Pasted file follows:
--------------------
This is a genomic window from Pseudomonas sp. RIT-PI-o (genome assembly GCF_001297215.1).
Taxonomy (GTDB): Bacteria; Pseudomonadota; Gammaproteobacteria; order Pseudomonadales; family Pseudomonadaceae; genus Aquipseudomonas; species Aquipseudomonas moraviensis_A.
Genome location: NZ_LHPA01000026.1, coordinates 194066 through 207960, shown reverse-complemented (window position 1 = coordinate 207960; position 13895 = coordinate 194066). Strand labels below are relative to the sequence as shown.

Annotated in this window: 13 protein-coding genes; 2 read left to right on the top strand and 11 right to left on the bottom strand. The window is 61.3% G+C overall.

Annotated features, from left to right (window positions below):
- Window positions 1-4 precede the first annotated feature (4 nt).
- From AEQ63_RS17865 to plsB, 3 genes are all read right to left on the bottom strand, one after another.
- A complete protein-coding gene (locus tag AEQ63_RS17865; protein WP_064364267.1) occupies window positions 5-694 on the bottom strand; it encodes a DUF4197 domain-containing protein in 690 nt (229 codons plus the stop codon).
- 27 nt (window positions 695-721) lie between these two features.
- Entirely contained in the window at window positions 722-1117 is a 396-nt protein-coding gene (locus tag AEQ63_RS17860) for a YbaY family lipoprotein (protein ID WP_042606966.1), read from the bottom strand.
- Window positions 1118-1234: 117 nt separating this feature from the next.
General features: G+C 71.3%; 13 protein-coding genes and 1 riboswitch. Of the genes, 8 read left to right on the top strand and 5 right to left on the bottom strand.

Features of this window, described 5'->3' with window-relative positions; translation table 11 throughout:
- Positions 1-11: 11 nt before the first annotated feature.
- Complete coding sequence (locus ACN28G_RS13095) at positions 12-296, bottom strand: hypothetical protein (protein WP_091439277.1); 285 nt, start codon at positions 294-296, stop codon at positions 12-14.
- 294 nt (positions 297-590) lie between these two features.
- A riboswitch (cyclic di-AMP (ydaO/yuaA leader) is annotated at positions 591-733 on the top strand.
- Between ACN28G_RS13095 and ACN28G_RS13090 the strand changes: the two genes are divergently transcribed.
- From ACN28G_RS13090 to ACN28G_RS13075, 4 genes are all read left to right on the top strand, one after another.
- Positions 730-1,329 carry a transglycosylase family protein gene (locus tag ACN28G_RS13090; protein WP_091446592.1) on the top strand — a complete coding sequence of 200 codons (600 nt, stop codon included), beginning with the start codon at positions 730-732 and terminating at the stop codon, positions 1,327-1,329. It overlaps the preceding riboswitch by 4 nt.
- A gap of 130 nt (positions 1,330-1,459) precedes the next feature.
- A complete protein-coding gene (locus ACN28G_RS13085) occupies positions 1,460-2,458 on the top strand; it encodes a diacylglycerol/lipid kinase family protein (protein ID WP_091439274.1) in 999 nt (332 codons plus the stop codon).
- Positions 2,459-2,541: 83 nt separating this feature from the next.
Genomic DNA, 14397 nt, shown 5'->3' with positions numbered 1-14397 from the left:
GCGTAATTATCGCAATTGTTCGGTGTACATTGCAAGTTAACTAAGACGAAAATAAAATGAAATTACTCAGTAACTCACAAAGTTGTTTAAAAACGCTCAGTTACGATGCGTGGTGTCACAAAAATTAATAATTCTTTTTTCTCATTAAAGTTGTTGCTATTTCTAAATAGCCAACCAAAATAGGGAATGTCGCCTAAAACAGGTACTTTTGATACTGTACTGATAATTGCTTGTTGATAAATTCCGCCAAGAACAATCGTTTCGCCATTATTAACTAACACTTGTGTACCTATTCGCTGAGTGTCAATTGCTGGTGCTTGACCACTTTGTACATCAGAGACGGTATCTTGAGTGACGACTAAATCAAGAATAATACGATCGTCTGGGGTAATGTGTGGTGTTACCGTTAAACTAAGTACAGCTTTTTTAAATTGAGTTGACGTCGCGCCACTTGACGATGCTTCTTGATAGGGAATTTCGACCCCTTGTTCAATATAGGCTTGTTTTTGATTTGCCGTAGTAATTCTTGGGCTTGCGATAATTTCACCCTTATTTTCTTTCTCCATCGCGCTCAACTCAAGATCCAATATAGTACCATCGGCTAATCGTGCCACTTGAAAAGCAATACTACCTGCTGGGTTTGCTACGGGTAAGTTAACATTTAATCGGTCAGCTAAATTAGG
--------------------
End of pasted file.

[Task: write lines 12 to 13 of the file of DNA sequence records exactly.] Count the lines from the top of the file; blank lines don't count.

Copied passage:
General features: G+C 71.3%; 13 protein-coding genes and 1 riboswitch. Of the genes, 8 read left to right on the top strand and 5 right to left on the bottom strand.

Features of this window, described 5'->3' with window-relative positions; translation table 11 throughout: